Fayette County Leader from Fayette, Iowa on September 13, 1961 · Page 12
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September 13, 1961

Fayette County Leader from Fayette, Iowa · Page 12

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Fayette, Iowa
Issue Date:
Wednesday, September 13, 1961
Page:
Page 12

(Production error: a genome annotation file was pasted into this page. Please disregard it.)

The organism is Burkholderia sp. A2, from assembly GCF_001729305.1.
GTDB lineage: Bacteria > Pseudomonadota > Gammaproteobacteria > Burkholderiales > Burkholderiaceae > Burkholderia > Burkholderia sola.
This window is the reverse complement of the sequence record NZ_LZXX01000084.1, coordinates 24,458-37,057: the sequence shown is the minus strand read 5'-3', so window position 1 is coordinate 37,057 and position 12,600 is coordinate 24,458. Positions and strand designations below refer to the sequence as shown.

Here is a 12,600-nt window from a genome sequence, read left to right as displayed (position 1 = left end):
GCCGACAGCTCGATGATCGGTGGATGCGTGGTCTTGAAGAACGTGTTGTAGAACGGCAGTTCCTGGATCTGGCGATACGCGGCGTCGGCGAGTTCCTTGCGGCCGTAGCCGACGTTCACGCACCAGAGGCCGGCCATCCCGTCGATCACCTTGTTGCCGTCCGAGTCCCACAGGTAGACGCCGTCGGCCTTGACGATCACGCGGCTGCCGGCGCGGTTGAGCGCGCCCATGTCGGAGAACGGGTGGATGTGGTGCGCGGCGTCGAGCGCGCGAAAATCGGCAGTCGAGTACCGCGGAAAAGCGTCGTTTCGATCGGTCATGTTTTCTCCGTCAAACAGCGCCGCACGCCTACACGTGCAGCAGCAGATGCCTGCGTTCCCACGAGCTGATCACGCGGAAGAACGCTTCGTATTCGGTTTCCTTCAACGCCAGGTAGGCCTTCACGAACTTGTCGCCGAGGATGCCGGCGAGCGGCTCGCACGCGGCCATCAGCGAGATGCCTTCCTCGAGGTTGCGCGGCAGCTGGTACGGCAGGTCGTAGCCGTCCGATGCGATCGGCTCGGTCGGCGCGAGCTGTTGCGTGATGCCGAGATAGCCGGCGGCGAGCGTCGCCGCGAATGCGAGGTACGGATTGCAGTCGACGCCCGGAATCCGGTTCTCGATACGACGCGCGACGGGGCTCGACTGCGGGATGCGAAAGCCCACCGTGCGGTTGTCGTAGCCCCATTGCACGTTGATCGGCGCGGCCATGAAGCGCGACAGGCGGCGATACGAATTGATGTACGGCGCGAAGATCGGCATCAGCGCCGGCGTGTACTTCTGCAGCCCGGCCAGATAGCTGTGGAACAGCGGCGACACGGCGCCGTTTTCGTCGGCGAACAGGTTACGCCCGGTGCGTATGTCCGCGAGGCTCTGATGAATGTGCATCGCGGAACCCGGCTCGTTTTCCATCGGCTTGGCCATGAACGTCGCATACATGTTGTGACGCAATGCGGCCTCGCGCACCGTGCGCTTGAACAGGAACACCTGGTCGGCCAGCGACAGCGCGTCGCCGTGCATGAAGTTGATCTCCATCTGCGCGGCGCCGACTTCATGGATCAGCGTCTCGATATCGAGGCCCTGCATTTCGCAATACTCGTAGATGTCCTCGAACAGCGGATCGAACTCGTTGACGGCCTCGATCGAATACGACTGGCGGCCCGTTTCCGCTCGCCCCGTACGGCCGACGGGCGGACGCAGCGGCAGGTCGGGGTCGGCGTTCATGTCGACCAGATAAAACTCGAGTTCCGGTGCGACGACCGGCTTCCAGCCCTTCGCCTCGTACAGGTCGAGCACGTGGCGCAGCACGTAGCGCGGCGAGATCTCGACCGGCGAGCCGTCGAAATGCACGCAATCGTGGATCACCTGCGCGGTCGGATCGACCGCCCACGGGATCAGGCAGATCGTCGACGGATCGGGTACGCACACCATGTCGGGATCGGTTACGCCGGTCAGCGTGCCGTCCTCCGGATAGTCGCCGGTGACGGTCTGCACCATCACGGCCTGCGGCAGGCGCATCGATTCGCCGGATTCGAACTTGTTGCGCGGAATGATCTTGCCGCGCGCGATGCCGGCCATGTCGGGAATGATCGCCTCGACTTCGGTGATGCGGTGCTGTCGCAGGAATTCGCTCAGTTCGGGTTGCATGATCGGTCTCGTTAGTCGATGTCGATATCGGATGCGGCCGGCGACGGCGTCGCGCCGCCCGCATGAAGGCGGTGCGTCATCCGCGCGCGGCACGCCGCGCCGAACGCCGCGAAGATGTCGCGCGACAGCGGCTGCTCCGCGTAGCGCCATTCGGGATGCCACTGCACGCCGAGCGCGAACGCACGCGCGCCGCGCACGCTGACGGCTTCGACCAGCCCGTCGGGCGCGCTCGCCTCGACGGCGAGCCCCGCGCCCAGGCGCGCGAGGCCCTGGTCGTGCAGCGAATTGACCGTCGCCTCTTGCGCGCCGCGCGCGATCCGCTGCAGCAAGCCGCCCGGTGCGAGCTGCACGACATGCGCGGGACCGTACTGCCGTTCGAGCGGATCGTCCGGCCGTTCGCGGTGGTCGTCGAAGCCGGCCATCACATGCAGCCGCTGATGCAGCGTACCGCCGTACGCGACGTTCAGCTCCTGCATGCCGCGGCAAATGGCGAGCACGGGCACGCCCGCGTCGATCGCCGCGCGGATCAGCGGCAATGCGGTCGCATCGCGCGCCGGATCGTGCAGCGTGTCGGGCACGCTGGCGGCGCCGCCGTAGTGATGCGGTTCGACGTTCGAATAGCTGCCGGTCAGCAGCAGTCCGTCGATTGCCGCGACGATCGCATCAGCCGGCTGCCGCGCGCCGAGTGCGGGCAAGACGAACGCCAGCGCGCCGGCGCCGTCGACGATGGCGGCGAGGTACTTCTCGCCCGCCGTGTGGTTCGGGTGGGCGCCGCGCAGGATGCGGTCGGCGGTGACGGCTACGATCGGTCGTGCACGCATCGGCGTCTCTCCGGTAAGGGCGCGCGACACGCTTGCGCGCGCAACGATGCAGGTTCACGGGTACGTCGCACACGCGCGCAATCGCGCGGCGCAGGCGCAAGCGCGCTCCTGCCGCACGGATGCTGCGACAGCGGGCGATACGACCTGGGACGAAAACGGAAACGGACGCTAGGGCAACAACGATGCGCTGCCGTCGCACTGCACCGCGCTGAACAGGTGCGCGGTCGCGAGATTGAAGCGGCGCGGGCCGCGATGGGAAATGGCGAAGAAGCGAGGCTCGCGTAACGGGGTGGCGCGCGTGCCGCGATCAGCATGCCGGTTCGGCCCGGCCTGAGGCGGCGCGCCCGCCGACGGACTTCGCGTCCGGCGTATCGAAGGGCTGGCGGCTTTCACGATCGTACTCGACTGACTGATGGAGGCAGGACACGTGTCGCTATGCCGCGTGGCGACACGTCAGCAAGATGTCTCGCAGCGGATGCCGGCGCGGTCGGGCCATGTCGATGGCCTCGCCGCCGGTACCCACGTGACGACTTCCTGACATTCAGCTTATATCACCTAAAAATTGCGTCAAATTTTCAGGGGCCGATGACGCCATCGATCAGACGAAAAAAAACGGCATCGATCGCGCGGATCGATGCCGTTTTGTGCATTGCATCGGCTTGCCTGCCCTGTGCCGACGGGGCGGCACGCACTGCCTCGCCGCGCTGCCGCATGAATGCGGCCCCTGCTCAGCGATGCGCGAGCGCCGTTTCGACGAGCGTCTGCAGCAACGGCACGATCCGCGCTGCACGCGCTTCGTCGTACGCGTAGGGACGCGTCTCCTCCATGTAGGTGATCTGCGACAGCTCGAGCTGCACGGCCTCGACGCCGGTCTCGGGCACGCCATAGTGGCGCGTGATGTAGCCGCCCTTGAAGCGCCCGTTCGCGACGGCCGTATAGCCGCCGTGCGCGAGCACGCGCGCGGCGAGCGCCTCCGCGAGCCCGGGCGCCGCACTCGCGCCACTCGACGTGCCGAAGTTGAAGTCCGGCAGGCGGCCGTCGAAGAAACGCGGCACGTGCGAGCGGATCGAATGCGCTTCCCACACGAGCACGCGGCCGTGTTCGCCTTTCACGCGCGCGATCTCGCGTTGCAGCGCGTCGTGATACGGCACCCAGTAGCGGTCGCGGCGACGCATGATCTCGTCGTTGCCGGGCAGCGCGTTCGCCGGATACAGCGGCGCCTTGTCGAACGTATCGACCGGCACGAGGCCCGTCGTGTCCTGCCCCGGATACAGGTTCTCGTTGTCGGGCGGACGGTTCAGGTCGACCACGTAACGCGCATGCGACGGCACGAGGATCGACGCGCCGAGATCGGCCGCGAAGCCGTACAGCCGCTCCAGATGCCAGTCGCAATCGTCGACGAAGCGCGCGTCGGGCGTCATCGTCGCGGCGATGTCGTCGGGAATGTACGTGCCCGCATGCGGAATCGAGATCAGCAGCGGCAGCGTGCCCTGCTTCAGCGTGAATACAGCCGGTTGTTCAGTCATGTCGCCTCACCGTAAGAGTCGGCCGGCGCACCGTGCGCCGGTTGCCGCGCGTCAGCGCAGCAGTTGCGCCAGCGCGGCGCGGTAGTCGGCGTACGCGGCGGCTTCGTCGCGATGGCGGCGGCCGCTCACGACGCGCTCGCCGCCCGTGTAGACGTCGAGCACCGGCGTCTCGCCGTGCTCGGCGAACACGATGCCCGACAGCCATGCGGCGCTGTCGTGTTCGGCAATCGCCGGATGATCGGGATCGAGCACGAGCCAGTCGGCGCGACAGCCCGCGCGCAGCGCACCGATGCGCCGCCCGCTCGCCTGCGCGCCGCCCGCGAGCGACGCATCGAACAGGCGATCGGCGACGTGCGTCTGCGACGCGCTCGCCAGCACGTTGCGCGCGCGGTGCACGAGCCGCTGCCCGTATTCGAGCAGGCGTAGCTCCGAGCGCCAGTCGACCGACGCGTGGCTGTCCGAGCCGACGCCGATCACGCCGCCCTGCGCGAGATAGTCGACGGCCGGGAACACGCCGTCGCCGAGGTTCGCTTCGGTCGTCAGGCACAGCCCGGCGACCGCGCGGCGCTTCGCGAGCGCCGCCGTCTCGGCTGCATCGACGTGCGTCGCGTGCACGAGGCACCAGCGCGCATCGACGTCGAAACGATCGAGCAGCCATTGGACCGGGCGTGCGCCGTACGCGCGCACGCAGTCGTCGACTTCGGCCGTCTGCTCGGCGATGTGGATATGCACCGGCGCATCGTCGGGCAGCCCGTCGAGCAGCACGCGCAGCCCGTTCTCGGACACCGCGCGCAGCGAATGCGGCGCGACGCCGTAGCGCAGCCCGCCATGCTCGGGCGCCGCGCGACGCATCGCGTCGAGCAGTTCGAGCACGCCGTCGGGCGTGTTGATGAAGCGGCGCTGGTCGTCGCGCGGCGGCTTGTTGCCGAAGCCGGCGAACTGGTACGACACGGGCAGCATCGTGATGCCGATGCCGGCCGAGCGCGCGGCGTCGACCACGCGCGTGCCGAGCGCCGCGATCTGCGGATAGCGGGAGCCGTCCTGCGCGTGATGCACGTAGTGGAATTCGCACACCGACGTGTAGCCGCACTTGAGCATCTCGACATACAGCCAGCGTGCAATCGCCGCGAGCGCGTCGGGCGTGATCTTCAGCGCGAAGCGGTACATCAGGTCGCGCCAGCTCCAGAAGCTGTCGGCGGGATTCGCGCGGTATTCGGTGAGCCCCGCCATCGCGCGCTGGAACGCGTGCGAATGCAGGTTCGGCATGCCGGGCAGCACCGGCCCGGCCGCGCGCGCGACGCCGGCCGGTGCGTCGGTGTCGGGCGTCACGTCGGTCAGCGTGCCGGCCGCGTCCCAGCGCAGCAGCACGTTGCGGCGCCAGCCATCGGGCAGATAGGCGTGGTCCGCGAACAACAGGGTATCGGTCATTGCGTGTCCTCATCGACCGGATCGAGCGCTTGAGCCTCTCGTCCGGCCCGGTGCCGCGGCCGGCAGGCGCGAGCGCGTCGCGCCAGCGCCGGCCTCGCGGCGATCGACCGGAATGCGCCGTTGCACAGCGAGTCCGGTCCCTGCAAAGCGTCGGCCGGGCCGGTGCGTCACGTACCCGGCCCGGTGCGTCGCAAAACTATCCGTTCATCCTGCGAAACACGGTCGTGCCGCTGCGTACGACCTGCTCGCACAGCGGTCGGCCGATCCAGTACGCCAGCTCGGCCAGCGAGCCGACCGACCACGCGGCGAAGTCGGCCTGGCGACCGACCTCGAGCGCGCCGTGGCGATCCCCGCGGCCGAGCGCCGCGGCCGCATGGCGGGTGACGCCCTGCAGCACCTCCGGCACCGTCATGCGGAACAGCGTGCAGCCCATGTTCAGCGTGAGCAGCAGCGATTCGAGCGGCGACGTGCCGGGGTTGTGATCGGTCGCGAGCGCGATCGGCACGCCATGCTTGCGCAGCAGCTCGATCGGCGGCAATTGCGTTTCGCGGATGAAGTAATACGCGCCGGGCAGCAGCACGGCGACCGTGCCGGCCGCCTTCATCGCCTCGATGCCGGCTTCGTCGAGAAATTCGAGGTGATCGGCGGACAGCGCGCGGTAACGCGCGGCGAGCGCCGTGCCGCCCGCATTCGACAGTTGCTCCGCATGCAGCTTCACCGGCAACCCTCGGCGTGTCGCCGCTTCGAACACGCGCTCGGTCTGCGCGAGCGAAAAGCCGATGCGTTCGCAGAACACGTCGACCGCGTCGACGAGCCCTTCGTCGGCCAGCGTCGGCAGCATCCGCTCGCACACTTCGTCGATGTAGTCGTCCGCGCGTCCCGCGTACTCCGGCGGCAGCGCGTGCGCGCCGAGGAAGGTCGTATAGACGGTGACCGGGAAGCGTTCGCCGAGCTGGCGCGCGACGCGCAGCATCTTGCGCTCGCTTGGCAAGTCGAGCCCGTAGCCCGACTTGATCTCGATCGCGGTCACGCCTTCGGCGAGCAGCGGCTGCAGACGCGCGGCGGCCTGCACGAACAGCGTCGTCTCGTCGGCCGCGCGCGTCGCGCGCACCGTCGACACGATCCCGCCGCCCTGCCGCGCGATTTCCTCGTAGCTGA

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football coaches 58th year with U. I. '" For wefJuM * tentury Dr. - John (Doe) Dorman, has piloted - the athletic programs at Upper - .Iowa university. Now in his 58th -year of service, the 83-year-old 7*3nentor is known as Hie Dean of : America's FootbaU Coaches, fnom - pain! qf service si cne insti- ~ BS is known, ne : coach still •• in active service. .He : t ^Mgn school HI fcayette, where he •r-was bom In 187arSej>Tayed"on \ the £ «tffl attending high ~^,~ 7 rr — % there were not conference nfles -3 id: {hat •Ht^«» Daring his four»yea55 '"3j~at college,' 1896-1900, he excelled J.'in both football li-i- . 1900 m^JIp^Jowa. fie on the young people of northeastern Iowa than any other person. Small wonder then, that he is known throughout the area as "Mister U.LU." • DR. JOHN (DOC) DORMAN foundationHall of «ifficially, with jports. In 1908. . — -- Jr — ft 13r. R, W. ' to* the board i Faystte ^en- iist ket an annual salary of $200 Former Hawkeye Helps in coaching Jerry Mauren, who captained the University of towa football team to a share of the Big Ten title last season, will serve as a special backfield assistant for the U.I.U. Peacocks this year, it was announced today by Eb Eischeid, athletic director. Mauren, who will enroll at Upper Ibwa for special courses this fall, will assist Eischeid in putting the Peacocks through their paces. The 5'10" senior from Wyandotte, Michigan, played right halfback for the Hawkeyes last season, averaging 4.4 yards per . housing for member « shouted "Why, you couldn't pay him to keep away JErom them!" The motion was approved, however, and since that time "Doc" has produced more winning football teams and pulled snore teeth than any • coach in the Towa conference. — JJr. Dorman has received many athletes — : "!i ly 190(Ts. University records reflect that J "Doc's" salary meant little to ' him and he has given most or , all of it back to the school through Xhe Living Endowment League and the scholarships fund. The nationally-known coach taught razzle-dazzle fast football with multiple handoffs and long- college football coach to receive the National Football Writers Association award, and the first small college football orach to be named to the Helms Athletic Stain Jade hired as U.LU. Head basketball coach _ Jack, coach at Van Home school for the past four is~the;new head basketball ' 'and ^assistant football sfftSfeper Tbwa University. Coach ; 3Fack, irom Victor, re- bachelot -of science de'" "real education from university> in 1956, of arts degree in ed- known. He used colorful appellations for his plays instead of "nurr.bericai designations. -Gives tha game character." he -ay~. "and fools hell out of the opposition." Typical plays were tabbed as Merry-go -round, Hamburger, Puihf.an Sleeper, Fiddle-Dee-Dee, and Get That Guy." Doc serves more in an advisory capacity ncw, ; with the more strenuous job of directing athletics being passed oh to his former pupil, Eb Eischeid. Hew- ever, "Doc" can still be seen, with a c.ip placed squarely over his thin, graying hair, every time the Peacocks step out for action. He is a colorful personality, and all who know him will agree that his* contributions to the boys in sports and character development will never be fully aieaiured. "Doctor John" prob- • tbiy has had mere influence up- TKE FORTUNES OF THE PEACOCKS football team this season will be determined by the coaching staff pictured here. From left io right they are: Jerry Mauren. special student assistant for the backfield; "Eb" Eischeid, athletic director and head football coach; Dr. John "Doc" Dorman. athletic advisor; and Stanley Jack, assistant football coach. The team has been holding daily workouts since September 1. preparing for their first season contest with Parsons, Saturday afternoon. Peacoclc starting unit small; Plenty of bench sfrenafiffi carry on rushing plays, 270 yards on 61 carries. He caught five passes for 59 yards and averaged 24.6 yards on eight kick-off returns. His dozen punt returns averaged 5.5 yards. In Wyandotte, Mauren played basketball and baseball as well as football, and led the Michigan prep athletes in scoring with 24 touchdowns, including one carry for 100 yards. Mauren succeeds Hugh Drake in the student assistant coaching sprt. Most youngsters think there are only three seasons in the year . '. . baseball, football and basketball. "We're not as big in the^starting unit as we cculd be, but we have more size on the bench than we've ever had." Coach Eb Eischeid stated today, predicting that the Peacocks will wind up "somewhere in the middle" when the conference winners are determined. Because of a "green" team, the Peacocks will have to go with some freshmen in the starting lineup ''but we'll improve fast as the season rolls along." Eischeid promises. "We'll have to run more than usual in the first games .:f the season, because we have two freshman quarterbacks who have- never been in wing-T football. Our terrific speed and breakaway runner (Gates) is gone and we're not going to be extra fast." The Peacocks have 22 lettermen among the 58 gridders this year. Missing from the lineup, through graduation or ether causes, are veterans Tom Tc.rr.-m. Dennis Brumm. Dale Kreir-eyer. Bob Dirks, Bob Klieman. Charles Ballar and Don Gates. The U.LU. Peaotcks held their first full dress scrimmage Monday, with the prospects divided into two teams. It was a hard hitting, fast running game and a team effort. The scoring came in various ways, showing a variety potential of the squad. Quarterback Clark Campbell, a freshman fresh from four years with the Marines, led the white team to a 2?-0 victory over the blue team. Campbell, from Litchfield, 111., connected with TD passes, a 10 yrrd flare pass to Clark Miller and a 25-yard pass to Perry Smith. Bob Reinert intercepted a pass and ran 25 yards for another score. Mike Eischeid, ranked seventh in the nation's small colleges in punting last year, used his "golden toe" for two of three extra points. Jack Garland recovered a fumble for a safety, ucation from S.U.I, this year. While attending Upper Iowa as a student. Jack participated in varsity keSketball and baseball. lettering in botiwunder Dr. John Dorman. FolVr.^ng gradual ion, he taught for one year at Millers- COACH E. E. EISCHEID '<? complete the scoring. Halfback Joe Harris led the ground gaining with 25 yards in three attempts. The Peacocks will open their season, and start their conference play next Saturday. Sept. 16. with 3. try at conference co-champions Pan-ons at Fairfield. The first lome game, a non-conference ev- ?nt. will be held on Sept. 23, when the Peacocks play host to Viiliani Penn. Nan Coats and they have three Gary Korhonc-n. Joe zviJige. vjary r^orcoutn. jue <-k.u«m-w...... . Miller. Bob EEsciussc-n. Mike Scot!,, Perry Smith. Marly Spralt, John Mrs. Donna Story Is University nurse Mr=. E. nna Stcrv of '»Vcst Union has been employed this year :;> the University r.urse. Mrs. Story is a graduate of St. -i;.-re.-.- .-cn;.,ol of nursm:!. rc-ceiv- vii- will -.vnrk in close aliance -••ith Sc-'t 1 . J.ir-.sL-. M.D.. the Uni'. !_rs;ty physician. T.ie University niUYC- will main- t::in .vfficcs in the student publication? room in the Dickmnn Recreation hall. Sick call will b^ held daily from 9 to 10 a. m.